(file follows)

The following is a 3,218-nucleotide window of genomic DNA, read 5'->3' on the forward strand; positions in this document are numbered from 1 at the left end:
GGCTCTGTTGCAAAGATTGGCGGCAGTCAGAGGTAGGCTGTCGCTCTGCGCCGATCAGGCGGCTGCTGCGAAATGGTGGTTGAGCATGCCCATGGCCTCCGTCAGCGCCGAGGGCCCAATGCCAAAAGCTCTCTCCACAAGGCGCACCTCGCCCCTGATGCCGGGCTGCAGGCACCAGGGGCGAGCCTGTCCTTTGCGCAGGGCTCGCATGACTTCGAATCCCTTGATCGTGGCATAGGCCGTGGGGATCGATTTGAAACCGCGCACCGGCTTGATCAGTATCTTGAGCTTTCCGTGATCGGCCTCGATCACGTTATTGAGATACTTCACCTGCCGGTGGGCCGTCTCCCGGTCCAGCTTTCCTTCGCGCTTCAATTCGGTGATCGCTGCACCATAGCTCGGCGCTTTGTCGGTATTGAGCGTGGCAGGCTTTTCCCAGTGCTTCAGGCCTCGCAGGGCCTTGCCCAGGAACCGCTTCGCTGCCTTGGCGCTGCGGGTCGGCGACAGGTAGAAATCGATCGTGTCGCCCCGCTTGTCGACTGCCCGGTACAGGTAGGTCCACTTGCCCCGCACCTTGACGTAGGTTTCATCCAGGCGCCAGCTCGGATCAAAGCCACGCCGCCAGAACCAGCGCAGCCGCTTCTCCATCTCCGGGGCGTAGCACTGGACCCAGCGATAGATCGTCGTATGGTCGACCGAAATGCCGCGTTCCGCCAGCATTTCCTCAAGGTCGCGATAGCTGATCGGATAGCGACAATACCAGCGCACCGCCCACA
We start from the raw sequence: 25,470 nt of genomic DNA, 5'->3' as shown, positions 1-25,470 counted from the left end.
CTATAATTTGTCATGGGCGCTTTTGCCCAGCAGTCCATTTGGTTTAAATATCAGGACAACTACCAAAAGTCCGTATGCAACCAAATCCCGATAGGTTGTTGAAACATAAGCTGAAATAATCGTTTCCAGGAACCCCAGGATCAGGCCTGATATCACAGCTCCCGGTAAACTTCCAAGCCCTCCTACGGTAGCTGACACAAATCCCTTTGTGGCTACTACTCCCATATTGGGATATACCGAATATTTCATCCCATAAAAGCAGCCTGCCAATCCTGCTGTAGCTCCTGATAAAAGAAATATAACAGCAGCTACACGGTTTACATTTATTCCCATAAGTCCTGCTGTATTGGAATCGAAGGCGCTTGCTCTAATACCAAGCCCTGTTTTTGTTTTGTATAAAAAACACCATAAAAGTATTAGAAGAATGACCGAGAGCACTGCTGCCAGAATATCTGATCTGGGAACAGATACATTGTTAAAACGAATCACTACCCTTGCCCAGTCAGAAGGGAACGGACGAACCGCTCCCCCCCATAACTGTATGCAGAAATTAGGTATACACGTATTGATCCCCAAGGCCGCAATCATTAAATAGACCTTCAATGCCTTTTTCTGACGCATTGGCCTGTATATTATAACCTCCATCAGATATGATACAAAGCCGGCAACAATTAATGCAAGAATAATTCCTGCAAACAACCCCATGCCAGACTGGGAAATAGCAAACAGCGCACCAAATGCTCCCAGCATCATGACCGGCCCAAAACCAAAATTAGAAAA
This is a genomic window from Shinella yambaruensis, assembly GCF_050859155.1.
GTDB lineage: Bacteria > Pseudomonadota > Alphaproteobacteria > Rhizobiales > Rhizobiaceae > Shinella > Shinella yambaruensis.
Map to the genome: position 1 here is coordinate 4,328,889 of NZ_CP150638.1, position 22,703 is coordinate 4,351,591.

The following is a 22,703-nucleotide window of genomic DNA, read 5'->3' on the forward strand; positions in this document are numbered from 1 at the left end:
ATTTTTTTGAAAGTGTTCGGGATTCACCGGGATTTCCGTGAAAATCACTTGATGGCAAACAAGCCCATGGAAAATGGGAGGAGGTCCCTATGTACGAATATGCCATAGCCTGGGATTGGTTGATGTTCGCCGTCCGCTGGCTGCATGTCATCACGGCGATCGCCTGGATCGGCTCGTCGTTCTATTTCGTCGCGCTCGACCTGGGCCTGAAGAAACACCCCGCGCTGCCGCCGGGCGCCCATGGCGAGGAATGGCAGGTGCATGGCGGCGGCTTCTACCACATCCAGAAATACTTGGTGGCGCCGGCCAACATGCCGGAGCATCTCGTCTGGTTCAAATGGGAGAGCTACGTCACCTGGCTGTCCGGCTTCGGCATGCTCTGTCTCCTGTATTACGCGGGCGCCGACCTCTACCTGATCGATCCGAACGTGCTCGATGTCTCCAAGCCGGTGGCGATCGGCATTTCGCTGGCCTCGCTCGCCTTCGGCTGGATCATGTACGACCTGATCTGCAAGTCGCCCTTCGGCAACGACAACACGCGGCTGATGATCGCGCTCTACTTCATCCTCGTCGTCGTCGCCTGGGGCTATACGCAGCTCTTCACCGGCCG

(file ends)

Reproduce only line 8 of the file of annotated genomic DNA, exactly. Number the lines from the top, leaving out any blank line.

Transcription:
The following is a 22,703-nucleotide window of genomic DNA, read 5'->3' on the forward strand; positions in this document are numbered from 1 at the left end: